• These can be requested by the GP to the pharmacy for a period of 3 months. Every repeat prescription has to be generated after this period – which is something the pharmacy can do directly with the doctor. These are for patients who are stable on certain medications, not likely to be needing any changes.
  • Acute prescriptions
    • a one-off issue (eg painkillers after a hip operation), or when medication needs to be titrated (doses may need to be altered over time)
    • Where other checks (eg blood pressure) need to be done before repeating a prescription (eg warfarin)
    • for ‘controlled’ medications such as certain pain killers, or for steroids, etc. Some medications always remain on the acute list, others only temporarily.
  • Repeat dispensing
    • Some medications may be ordered by the doctor for a year, and dispensed by the pharmacy in three-month batches. After one year, a new dispensing prescription has to be generated.

The presentation and discussion showed how complex the system is, and how important communication between the pharmacies and the Practice is.  One of the ways of addressing problems with prescriptions is through the appointment of clinical pharmacists. There should be four at the Practice, but currently there are only 1.5. A new senior clinical pharmacist is currently being recruited.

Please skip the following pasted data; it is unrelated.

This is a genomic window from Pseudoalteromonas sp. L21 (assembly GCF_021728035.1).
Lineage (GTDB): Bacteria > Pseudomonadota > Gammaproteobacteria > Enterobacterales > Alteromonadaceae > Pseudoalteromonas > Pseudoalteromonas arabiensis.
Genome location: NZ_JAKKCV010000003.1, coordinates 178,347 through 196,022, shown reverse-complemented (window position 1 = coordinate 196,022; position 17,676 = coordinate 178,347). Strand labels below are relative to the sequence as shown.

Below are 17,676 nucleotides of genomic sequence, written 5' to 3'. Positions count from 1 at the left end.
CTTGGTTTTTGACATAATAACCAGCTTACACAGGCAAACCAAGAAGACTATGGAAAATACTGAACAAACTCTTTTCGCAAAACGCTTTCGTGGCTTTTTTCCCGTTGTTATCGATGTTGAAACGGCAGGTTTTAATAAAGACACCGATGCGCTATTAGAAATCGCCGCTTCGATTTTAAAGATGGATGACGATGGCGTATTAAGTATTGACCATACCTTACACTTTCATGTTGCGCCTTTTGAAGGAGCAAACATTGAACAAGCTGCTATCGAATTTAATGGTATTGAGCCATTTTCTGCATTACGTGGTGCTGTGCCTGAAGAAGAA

The Process Of Speaking To A Doctor

A number of patients have expressed great frustration in getting to speak to their own doctor.  While they can phone and ask Reception staff to leave a message for their doctor to call them back, this will only happen if the doctor is in the Practice that day – otherwise they will be asked to call back when the doctor is next in. If the doctor is in, the call back to the patient may occur at any point of the day, leaving patients in limbo. Sometimes another doctor calls back.

It is also possible for fill in the e-consult form on-line, and a doctor will call back, but again, it will not necessarily be the patient’s named doctor.